In discussions at the United Nations in New York, there is now a growing consensus that the next set of global, sustainable development goals to cover the years from 2015 to 2030 need to include the achievement of universal health coverage. This means that all people will have access to high-quality health care services, regardless of their ability to pay.
Fundamentally, universal health coverage requires a well-functioning health system. But one only has to look at the scale of the current Ebola outbreak in West Africa to understand that underlying health systems in the poorest countries are weak and fragile. Those countries need to build and sustain their health systems, and that will take considerable time and large-scale resources. How can developing countries, with support from their development partners, achieve universal health coverage in the years to come?
It is clear that the extraordinary growth of global health programs over the last 15 years has saved millions of lives and brought about a dramatic improvement in health in developing countries. The large, existing, bilateral and multilateral global health programs -- such as the U.S. President's Emergency Plan for AIDS Relief, the Global Fund to Fights AIDS, Tuberculosis and Malaria, the Gavi Vaccine Alliance, programs to improve maternal and child health, and many others -- have contributed to building health systems even though that result may be ancillary to their focus on specific conditions and patient populations. But are they structured to build health systems in a world that focuses more than ever on bringing quality healthcare to all?
The Institute of Medicine has just released a report, "Investing in Global Health Systems: Sustaining Gains, Transforming Lives," recommending that more health assistance be directed to building health systems in response to the social, economic, and epidemiological changes taking place in developing countries. Such assistance would complement, and not replace, the existing, more "vertical," global health aid programs. It is not a matter of vertical vs. horizontal approaches to health systems; rather, strengthened health systems will sustain the gains and maximize the impact of all health programs.
A health-systems approach in low- and middle-income countries is designed to address priority needs more systematically, to reach those missed in more narrowly targeted programs, and to support universal health coverage. Efficiency is improved and gaps are reduced when disease-specific programs are integrated with the overall health system.
As vaccinated children become adults, as women safely deliver children and eventually become grandmothers, and as HIV-positive patients on antiretroviral therapy grow older and suffer from other diseases, they all will need quality health care services.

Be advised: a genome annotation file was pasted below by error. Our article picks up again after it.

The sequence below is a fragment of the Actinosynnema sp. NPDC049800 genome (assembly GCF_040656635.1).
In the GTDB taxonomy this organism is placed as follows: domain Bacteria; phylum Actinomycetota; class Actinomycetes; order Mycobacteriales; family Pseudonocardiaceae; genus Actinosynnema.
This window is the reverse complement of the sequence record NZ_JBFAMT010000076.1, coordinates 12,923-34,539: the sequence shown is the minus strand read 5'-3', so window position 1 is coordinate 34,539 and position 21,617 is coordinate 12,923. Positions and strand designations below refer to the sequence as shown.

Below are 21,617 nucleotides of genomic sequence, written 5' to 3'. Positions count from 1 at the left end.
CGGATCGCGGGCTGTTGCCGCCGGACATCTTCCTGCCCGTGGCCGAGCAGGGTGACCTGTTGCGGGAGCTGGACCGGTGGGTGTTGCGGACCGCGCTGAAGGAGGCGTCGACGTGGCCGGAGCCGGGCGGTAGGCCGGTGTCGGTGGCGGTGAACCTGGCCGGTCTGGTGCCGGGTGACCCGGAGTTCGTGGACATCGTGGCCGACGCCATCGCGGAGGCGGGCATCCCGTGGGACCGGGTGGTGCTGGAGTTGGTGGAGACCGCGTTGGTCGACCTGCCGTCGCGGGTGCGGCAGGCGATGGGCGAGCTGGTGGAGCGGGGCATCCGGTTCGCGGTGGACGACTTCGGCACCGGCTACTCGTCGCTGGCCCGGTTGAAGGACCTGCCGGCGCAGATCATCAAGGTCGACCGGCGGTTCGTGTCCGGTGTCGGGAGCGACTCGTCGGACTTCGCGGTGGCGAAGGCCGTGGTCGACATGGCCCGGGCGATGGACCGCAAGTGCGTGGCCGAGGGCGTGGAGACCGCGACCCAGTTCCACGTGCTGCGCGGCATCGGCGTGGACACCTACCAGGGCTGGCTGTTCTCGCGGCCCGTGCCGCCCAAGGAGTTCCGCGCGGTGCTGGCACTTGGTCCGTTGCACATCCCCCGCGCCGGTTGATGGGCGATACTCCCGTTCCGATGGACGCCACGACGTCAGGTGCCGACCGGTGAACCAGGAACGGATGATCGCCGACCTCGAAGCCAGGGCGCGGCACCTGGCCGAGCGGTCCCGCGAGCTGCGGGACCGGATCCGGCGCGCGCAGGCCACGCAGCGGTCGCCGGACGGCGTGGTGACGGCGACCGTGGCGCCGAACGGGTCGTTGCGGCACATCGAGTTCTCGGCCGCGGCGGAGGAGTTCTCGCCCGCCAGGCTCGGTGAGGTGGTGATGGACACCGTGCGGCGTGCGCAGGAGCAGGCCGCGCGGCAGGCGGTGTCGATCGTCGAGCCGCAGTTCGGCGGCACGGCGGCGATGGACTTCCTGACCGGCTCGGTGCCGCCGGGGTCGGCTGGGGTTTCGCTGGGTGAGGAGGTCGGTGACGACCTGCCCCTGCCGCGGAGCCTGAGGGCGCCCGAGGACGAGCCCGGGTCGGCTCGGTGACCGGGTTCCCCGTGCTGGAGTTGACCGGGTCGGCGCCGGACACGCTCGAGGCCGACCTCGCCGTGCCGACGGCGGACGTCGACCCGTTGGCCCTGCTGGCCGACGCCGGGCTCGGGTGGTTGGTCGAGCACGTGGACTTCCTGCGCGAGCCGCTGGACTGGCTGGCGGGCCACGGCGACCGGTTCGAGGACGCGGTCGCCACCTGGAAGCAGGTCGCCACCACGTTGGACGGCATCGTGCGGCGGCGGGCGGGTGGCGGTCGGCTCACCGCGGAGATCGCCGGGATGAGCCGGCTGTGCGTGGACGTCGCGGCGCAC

To sustain the gains already achieved through the spectacular successes of vertical approaches and to move toward universal health coverage, now is the time for developing countries and their partners to place greater emphasis on strengthening health systems.
There is no quick fix, but the transformative nature of such interventions has the potential over time to result in clear, positive, measurable health outcomes on a broad range of health concerns, including non-communicable diseases. The Institute of Medicine report states, "Directing foreign assistance to health system improvements is an efficient way for donors to help their partner countries prepare for changing patterns of disease."
This approach in no way underestimates the many challenges to strengthening health systems, particularly in extending and improving health services for rural and marginalized people. But one of the distinct advantages of establishing universal health coverage as a global health target will be much-needed attention, focus, and resources on meeting the needs of the poorest of the poor.
Stronger health systems will also lead to greater global health security. The World Health Organization's universally-accepted International Health Regulations provide the basic framework for countries to strengthen capabilities to confront potential public health emergencies of international concern by building core capacities and networks that can prevent local public health crises from becoming international catastrophes. Implementation of these regulations is an important part of strengthening health systems and will better position governments and international organizations to prevent, detect, and respond to Ebola, pandemic influenza, and other infectious disease outbreaks.
The Ebola outbreak has exposed the weaknesses of health systems in fragile, post-conflict countries such as Liberia. Developing countries and their development partners will need to make major, long-term investments to improve their health systems in order to achieve universal health coverage. Now is the time to increase those investments.
John E. Lange serves as Co-Chair of the Institute of Medicine's Committee on Investing in Health Systems in Low- and Middle-Income Countries.